Improving the quality of life among seniors is not a strictly altruistic goal; keeping seniors healthy offsets the considerable expense of caring for a large aging population. As the roughly 80 million Baby Boomers start to enter retirement, the question how do you live a long and healthy life? is being asked with increasing urgency.
A new book, The Longevity Project, by psychology professors Howard S. Friedman and Leslie R. Martin, tries to answer the first part of that question. The authors analyzed data from a study of the lives of 1,500-plus Americans, begun in 1921 by Stanford psychologist Louis Terman.
The authors took a rigorous approach to their analysis, which they conducted over 20 years. As they explain on the book's website:
We used both sophisticated statistical models and a variety of examinations of personalities, social relations, and behaviors. We looked at people who shared characteristics—those with similar personalities, say, or a history of divorce—to see whether those traits predicted their health over time. Many of our findings took us by surprise.Friedman and Martin found that people who are persistent and prudent in their approach to life tend to live the longest. Helping others helps you live longer, but having pets doesn't. Marriage benefits men, but not women. The most upbeat, happy people don't necessarily live the longest.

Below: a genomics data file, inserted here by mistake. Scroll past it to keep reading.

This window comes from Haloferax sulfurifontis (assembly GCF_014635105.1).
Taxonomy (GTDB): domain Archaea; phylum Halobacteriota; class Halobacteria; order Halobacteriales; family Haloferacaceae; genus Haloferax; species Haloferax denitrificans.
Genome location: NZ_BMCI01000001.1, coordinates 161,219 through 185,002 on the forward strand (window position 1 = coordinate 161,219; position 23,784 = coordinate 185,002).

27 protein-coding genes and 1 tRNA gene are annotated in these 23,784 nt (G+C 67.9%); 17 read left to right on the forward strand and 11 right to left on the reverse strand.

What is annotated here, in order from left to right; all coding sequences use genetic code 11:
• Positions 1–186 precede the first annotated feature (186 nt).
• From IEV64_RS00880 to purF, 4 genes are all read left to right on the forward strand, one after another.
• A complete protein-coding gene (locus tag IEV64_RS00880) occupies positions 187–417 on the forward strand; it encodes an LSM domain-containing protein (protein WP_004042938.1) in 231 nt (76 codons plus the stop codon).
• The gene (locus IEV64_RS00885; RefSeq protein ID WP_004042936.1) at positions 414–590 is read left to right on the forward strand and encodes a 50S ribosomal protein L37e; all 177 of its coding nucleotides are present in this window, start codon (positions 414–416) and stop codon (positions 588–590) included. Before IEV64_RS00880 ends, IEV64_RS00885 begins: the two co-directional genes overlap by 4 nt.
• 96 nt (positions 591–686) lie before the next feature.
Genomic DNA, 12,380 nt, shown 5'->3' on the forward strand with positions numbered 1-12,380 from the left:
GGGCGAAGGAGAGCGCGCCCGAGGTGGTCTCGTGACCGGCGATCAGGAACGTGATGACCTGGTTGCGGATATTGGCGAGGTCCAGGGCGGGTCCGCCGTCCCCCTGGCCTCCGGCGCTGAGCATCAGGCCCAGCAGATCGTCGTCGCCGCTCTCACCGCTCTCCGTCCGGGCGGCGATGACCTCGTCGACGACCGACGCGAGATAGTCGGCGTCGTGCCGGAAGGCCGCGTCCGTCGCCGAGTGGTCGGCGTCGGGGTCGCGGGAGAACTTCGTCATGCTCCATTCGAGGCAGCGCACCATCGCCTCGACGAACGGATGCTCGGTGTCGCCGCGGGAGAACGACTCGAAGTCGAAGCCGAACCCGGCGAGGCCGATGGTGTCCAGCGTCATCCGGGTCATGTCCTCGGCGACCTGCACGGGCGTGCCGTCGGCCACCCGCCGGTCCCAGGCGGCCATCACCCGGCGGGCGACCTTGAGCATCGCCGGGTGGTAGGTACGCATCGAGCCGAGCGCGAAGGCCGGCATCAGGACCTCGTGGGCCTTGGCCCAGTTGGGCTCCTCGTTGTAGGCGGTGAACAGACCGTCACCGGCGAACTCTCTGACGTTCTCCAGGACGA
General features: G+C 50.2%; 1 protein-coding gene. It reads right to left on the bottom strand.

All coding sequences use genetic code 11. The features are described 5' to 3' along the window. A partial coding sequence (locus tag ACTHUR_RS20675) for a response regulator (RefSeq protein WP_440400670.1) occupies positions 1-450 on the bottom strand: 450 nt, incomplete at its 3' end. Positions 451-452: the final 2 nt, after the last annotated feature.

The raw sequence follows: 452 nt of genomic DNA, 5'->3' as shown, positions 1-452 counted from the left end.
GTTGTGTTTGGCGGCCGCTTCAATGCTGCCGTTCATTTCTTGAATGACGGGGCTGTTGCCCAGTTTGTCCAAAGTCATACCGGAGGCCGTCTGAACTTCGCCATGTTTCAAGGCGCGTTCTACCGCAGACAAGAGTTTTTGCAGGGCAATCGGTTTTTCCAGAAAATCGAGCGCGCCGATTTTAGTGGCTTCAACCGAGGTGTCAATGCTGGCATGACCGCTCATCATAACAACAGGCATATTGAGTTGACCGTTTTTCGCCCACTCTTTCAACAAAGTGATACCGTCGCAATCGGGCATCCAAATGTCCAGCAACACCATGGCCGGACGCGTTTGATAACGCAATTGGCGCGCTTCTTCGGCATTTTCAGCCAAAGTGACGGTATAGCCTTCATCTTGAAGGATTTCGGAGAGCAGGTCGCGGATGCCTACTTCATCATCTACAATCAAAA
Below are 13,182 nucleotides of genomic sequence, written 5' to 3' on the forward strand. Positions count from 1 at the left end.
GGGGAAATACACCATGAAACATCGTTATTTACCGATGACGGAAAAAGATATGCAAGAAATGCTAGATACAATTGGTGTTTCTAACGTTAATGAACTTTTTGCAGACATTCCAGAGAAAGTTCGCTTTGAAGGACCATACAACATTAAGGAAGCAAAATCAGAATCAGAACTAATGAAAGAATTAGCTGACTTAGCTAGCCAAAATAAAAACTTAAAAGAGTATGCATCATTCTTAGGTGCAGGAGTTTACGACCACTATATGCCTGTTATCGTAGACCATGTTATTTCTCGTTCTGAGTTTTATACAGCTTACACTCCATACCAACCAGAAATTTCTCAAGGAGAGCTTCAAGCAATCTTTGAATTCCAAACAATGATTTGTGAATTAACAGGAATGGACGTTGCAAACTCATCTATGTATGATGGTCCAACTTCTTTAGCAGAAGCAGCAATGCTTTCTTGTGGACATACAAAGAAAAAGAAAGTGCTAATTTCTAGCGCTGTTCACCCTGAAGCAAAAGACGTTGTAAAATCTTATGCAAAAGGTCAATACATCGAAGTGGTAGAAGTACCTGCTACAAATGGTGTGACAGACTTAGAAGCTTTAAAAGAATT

I'm interested in the book, as it looks at what habits contribute to a long life - a topic in which everyone has a personal interest. I'm also curious about how much it addresses the second half of the question - how to make long lives healthy ones - a topic in which society has a vested interest as well.